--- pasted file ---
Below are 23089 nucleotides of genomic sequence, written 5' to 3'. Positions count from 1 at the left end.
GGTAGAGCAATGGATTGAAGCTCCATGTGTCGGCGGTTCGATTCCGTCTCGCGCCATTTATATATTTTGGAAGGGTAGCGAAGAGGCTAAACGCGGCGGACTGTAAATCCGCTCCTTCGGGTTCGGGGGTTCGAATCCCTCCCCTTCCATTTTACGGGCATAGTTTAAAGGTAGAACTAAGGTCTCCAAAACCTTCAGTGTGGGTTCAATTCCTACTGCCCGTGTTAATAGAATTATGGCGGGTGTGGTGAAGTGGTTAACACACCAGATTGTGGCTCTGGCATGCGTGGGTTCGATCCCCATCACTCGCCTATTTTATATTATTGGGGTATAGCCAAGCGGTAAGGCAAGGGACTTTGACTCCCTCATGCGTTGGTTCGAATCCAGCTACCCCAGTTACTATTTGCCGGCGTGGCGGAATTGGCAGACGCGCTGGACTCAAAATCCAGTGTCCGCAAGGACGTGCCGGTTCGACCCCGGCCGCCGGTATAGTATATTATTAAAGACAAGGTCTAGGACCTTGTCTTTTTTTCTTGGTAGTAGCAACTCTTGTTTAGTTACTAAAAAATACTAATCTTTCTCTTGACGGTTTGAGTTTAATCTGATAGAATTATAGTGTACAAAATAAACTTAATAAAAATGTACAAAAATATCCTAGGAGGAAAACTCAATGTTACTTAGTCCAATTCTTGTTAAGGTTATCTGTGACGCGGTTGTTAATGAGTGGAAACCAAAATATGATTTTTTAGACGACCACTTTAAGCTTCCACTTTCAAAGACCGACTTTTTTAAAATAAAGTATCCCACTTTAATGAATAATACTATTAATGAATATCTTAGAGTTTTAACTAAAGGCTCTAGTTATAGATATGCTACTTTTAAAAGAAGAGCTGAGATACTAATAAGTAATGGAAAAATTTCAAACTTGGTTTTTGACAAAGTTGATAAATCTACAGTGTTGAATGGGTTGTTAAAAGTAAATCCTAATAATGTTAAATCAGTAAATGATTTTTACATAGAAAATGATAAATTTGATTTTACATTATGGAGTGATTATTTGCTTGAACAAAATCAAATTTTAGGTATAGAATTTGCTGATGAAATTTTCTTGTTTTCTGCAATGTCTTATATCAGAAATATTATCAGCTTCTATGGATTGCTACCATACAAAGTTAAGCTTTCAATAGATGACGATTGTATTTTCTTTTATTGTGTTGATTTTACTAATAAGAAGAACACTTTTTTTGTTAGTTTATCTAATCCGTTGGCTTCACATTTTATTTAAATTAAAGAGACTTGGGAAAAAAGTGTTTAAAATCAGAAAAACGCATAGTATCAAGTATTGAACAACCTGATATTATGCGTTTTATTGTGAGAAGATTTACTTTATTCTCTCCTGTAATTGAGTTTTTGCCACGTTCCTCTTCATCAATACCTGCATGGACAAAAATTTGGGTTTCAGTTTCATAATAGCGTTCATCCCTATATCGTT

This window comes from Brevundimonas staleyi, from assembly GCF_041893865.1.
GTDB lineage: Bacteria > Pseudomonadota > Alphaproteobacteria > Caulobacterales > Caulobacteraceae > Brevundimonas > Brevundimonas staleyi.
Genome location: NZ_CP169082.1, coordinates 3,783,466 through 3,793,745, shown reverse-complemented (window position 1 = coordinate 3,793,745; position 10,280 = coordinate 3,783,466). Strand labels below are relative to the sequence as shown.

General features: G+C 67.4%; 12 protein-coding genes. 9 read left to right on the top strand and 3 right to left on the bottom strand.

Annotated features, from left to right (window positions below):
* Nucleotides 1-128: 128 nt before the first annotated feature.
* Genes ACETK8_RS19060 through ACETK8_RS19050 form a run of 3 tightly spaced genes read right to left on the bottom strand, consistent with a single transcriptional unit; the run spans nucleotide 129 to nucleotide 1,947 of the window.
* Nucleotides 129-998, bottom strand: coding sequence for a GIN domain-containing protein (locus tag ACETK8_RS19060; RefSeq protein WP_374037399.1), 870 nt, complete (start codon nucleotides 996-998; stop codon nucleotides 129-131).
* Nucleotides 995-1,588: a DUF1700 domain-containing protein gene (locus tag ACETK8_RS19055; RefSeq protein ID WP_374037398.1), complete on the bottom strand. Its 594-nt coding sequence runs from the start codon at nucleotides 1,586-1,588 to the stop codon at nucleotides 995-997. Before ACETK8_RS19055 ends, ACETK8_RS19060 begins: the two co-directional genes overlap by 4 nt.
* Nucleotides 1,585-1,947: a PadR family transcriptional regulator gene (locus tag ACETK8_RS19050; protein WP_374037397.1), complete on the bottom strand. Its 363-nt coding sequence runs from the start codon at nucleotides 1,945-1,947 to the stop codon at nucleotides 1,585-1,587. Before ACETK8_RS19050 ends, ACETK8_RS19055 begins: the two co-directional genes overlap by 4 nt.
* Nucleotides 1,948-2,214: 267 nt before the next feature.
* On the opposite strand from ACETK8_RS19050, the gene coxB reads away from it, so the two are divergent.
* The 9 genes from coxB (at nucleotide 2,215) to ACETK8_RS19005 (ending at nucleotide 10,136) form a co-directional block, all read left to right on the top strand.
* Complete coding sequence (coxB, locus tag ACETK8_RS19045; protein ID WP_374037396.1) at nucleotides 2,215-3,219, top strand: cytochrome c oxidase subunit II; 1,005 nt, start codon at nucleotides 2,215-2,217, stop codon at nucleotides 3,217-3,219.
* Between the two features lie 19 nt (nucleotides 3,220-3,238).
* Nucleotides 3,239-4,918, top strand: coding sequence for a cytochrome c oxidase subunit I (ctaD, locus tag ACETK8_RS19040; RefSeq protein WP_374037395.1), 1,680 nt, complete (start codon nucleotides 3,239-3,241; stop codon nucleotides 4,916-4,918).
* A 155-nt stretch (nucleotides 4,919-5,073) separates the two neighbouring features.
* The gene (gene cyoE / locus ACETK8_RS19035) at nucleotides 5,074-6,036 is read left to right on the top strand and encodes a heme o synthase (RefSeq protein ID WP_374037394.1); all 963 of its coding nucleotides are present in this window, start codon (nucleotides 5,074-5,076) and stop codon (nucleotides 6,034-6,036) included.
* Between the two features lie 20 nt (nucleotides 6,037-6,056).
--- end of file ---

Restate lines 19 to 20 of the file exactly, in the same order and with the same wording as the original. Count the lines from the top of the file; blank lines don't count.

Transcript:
* A 155-nt stretch (nucleotides 4,919-5,073) separates the two neighbouring features.
* The gene (gene cyoE / locus ACETK8_RS19035) at nucleotides 5,074-6,036 is read left to right on the top strand and encodes a heme o synthase (RefSeq protein ID WP_374037394.1); all 963 of its coding nucleotides are present in this window, start codon (nucleotides 5,074-5,076) and stop codon (nucleotides 6,034-6,036) included.